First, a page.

By Jim Schutze
By Rachel Watts
By Lauren Drewes Daniels
By Anna Merlan
By Lee Escobedo
Leos says the first time the school board voted on the issue for the 1995-1996 budget year, the resolution was confusing and was amended three times before the final vote. She says she thought she was voting to allow schools to use their federal Title 1 funds for after-school programs. But Leos' explanation rings hollow because schools don't need board permission to spend those funds.
Asked if she would have voted for the funds the first time around if she'd had a complete understanding, Leos hesitantly says no. She now gives a host of reasons for opposing the expenditure of money--but overshadowing them all is a distrust for Interfaith, and part of that seems to be rooted in ignorance. Leos mistakenly believed that the money for after-school programs went directly to Interfaith. "That's what they told me," she says.
Then there's board chairman Bill Keever, whom Interfaith leaders describe as being arrogant and insulting in their dealings with him. In one meeting with Interfaith leaders, Keever, after being asked about the procedures involved in determining the school district's budget, finished by saying, "Let me tell you something. I'm running a one billion-dollar company. I'm the one in charge, the one calling the shots."
"What a great idea of democracy," says Interfaith activist Francisco Castruita, who attended the meeting.
Several weeks later, after Interfaith lost its after-school program funding, it had another meeting with Keever. The Reverend Barry Jackson of Munger Avenue Baptist Church told Keever that Interfaith was bringing 500 people to the next night's school board meeting to ask the board to reconsider its position.
"Come on big guy, you bring 500 or 5,000--I don't care," Keever said. "I'm not changing my mind."
"Why should I respect that person? He doesn't care about the constituents," says Cynthia Salinas Dooley, a Spanish professor at SMU and Interfaith executive board member. "What makes them all so arrogant?"
Now Keever is on the offensive, stooping to conquer. A few days before the school board voted on the district's budget on August 22, the board held a hearing for public input in a small meeting room in the administration building on Ross Avenue. In typical fashion, Interfaith packed the meeting room beyond capacity. Keever refused to let more people in and locked the door on scores of Interfaith supporters. Trustee Lois Parrott, who came late and found herself locked out, asked Keever to move the meeting to a larger room, but he refused.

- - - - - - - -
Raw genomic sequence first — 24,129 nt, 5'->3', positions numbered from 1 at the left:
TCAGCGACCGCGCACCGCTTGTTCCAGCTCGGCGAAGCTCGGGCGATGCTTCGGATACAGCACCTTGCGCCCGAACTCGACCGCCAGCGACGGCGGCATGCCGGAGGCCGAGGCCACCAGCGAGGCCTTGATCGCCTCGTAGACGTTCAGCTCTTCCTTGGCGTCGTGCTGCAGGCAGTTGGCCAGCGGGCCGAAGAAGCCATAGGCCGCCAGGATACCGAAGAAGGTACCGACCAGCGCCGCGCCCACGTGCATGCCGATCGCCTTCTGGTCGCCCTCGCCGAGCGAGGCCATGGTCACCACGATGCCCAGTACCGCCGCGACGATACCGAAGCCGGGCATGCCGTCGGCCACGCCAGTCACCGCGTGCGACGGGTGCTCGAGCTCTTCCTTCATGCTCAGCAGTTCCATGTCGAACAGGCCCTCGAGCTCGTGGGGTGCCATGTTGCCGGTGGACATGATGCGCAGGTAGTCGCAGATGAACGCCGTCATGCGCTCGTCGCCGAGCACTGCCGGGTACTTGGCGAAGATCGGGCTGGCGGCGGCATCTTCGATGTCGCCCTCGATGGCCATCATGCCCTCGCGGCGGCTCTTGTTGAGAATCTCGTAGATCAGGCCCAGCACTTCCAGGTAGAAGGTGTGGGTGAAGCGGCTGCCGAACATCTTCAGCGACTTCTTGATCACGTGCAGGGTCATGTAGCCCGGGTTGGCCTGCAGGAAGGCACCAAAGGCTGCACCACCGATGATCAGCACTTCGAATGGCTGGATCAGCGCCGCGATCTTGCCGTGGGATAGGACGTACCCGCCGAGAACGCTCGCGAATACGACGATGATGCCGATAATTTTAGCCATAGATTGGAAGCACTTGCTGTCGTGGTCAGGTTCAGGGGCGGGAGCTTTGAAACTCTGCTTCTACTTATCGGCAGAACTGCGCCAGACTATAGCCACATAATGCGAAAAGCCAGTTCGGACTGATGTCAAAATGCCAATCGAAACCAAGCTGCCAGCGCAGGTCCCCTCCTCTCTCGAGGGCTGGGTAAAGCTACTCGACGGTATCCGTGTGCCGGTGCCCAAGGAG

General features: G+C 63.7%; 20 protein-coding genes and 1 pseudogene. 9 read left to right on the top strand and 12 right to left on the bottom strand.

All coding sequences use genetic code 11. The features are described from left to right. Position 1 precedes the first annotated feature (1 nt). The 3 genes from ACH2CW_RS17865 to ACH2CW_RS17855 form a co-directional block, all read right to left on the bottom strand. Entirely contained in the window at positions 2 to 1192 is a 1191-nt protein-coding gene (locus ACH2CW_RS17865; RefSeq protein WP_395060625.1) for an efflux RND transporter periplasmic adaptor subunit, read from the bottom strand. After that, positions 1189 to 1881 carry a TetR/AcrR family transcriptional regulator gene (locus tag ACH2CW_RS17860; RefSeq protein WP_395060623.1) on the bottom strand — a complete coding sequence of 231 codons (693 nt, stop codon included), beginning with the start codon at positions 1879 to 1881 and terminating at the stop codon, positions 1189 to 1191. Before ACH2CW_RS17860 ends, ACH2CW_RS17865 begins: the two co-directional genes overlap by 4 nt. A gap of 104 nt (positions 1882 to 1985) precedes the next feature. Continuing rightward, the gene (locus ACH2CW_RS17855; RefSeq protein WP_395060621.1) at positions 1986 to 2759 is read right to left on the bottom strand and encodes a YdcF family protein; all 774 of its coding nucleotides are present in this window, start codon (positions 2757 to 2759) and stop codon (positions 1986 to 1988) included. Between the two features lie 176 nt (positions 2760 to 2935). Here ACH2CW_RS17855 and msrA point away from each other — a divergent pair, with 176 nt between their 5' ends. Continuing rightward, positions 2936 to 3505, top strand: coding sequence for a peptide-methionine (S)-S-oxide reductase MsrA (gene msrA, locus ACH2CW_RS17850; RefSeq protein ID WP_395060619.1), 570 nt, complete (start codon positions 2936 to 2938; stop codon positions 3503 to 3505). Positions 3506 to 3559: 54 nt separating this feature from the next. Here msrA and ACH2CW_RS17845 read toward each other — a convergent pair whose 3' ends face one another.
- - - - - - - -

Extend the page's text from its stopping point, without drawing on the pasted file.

A week later, Tom Plumbley, senior minister of Midway Hills Christian Church in Northwest Dallas, wrote an article in the church bulletin about Keever's actions that night.
Incensed, Keever phoned the church and asked for a copy of the membership directory so he could write to church members and tell his version of events. The minister refused.
"I got the directory anyway," Keever says. "Two can play at that game. They're amateurs."
In the end, the real losers, of course, were the 1,000 or so children who are either left alone from 3 p.m. to 6 p.m. or spend their time in less enriching pursuits than studying music appreciation or leatherworking.
"This whole debate was not about the children, but simply political," Keever says. "It was about Interfaith saying we can force you to spend this money so they could show their communities they have political muscle. If it was about children, they would work with the board in trying to develop programs that meet the after-school needs of all the kids who need them, instead of forcing the board to fund programs at just a handful of schools."
Keever says after-school care has to be a community-wide initiative, involving the city, the school district, the county, and the business and religious communities.
Interfaith leaders have no argument with that. "Keever's point is valid. We just believe the school district must take the first step," says Britt. "They need to stop talking about how important children are. It's only a serious priority when you put money behind it."
The problem, as Britt sees it, is this: "The Anglo board members are having trouble dealing with the fact that there is a rising tide of citizen involvement that wants to go beyond boards and commissions and advisory groups, that wants to be substantially involved with the advocacy and initiation of how their tax dollars are spent.